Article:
Charities Play a Growing Role in Our Schools - but Is That a Good Thing? Is the Role of Charities in Fundraising through the Activities of School Pupils as Benign as It First Appears and Does It Distract from Solutions to Social Problems Which Should Be Government-Led? Education Expert Sally Power Examines the Issue

Western Mail (Cardiff, Wales), April 13, 2018 | Go to article overview

Charities Play a Growing Role in Our Schools - but Is That a Good Thing? Is the Role of Charities in Fundraising through the Activities of School Pupils as Benign as It First Appears and Does It Distract from Solutions to Social Problems Which Should Be Government-Led? Education Expert Sally Power Examines the Issue


WHILE there have been growing concerns about the permeation of business in education, relatively little attention has been paid to how schools are increasingly engaged in the "business" of fundraising for charities.

At the Wales Institute of Social and Economic Research Data and Method (Wiserd), we have been examining the increasingly close relationship between young people, their schools and charities.

Our research, based on surveys of over 1,000 school students in Wales, shows that young people have a high degree of engagement with charities, and that schools play a significant part in this.

We found that the overwhelming majority of the students - age 14 to 18 - had been actively involved in not only donating money and goods, but also fundraising for charities.

In 2016, nearly 95% were involved in fundraising in the preceding 12 months.

In addition, nearly one quarter (24%) had fundraised in the month before the survey was taken.

We also asked the students to name the last charity their secondary school had supported. They identified 37 different charities, the top 10 of which were Children in Need, Cancer Research UK, Sport Relief, Wales Air Ambulance, Catholic Agency For Overseas Development (CAFOD), British Heart Foundation, Text Santa, PATCH (a local foodbank and clothing charity), Macmillan Cancer Support, and Ty Hafan (paediatric palliative care).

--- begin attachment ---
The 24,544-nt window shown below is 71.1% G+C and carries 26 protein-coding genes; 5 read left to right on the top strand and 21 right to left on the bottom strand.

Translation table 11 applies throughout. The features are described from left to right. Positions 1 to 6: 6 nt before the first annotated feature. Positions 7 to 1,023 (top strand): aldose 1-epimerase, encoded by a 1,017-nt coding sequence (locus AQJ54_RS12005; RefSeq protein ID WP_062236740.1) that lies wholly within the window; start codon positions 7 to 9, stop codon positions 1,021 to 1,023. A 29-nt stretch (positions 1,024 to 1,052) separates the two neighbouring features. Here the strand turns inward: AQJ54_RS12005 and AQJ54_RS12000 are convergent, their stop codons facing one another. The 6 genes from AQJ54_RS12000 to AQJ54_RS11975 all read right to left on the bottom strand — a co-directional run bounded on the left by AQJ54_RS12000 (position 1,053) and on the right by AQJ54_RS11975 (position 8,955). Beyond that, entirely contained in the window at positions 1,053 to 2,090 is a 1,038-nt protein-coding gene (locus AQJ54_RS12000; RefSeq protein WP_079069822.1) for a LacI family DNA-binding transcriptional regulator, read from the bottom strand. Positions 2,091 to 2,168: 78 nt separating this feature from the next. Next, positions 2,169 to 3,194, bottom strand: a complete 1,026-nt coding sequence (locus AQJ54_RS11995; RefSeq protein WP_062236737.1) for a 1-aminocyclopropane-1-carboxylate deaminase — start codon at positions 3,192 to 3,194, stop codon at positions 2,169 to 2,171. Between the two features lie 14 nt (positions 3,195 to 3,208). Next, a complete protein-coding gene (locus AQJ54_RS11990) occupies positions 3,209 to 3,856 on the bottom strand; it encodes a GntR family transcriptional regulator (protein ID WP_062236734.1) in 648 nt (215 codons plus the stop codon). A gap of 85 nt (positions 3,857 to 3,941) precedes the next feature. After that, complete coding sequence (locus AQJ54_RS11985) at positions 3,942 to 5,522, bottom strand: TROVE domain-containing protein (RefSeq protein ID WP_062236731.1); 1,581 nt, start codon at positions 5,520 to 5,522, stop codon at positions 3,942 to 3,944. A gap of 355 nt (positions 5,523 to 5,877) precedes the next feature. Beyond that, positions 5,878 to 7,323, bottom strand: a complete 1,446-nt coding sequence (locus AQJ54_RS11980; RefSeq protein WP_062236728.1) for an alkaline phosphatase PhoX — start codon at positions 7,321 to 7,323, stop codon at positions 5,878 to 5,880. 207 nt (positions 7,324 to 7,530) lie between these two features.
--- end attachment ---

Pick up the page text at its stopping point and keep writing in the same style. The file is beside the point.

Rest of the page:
Research shows that it is almost certainly the case that the pupils' schools play a big role in fostering these activities.

A 2013 Charities Aid Foundation survey reported that, after television, young people were most likely to find out about charities through school.

Another study, by education marketing company JEM, showed that the average secondary school donated nearly PS7,000 to charity in 2012-13. Indeed, just over half of the secondary schools in that study had a designated school-wide charity coordinator.

There are likely many positive aspects to the promotion of charities in schools.

It can be argued that charitable activities are important to develop a sense of citizenship - in terms of individual engagement, participation in collective school activities, and engendering a broader sense of social responsibility.

Nearly all the charities listed above have dedicated resources for teachers, to help them organise communal fundraising events within their schools.

Children in Need, the most frequently mentioned school-supported charity, provides a range of materials for school activities such as cake stalls, art projects and discos. It might be argued that the educational benefits of these kinds of activities are not self-evident. But it can also be said that they bring a sense of common purpose, and help build a strong school ethos. …

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Charities Play a Growing Role in Our Schools - but Is That a Good Thing? Is the Role of Charities in Fundraising through the Activities of School Pupils as Benign as It First Appears and Does It Distract from Solutions to Social Problems Which Should Be Government-Led? Education Expert Sally Power Examines the Issue
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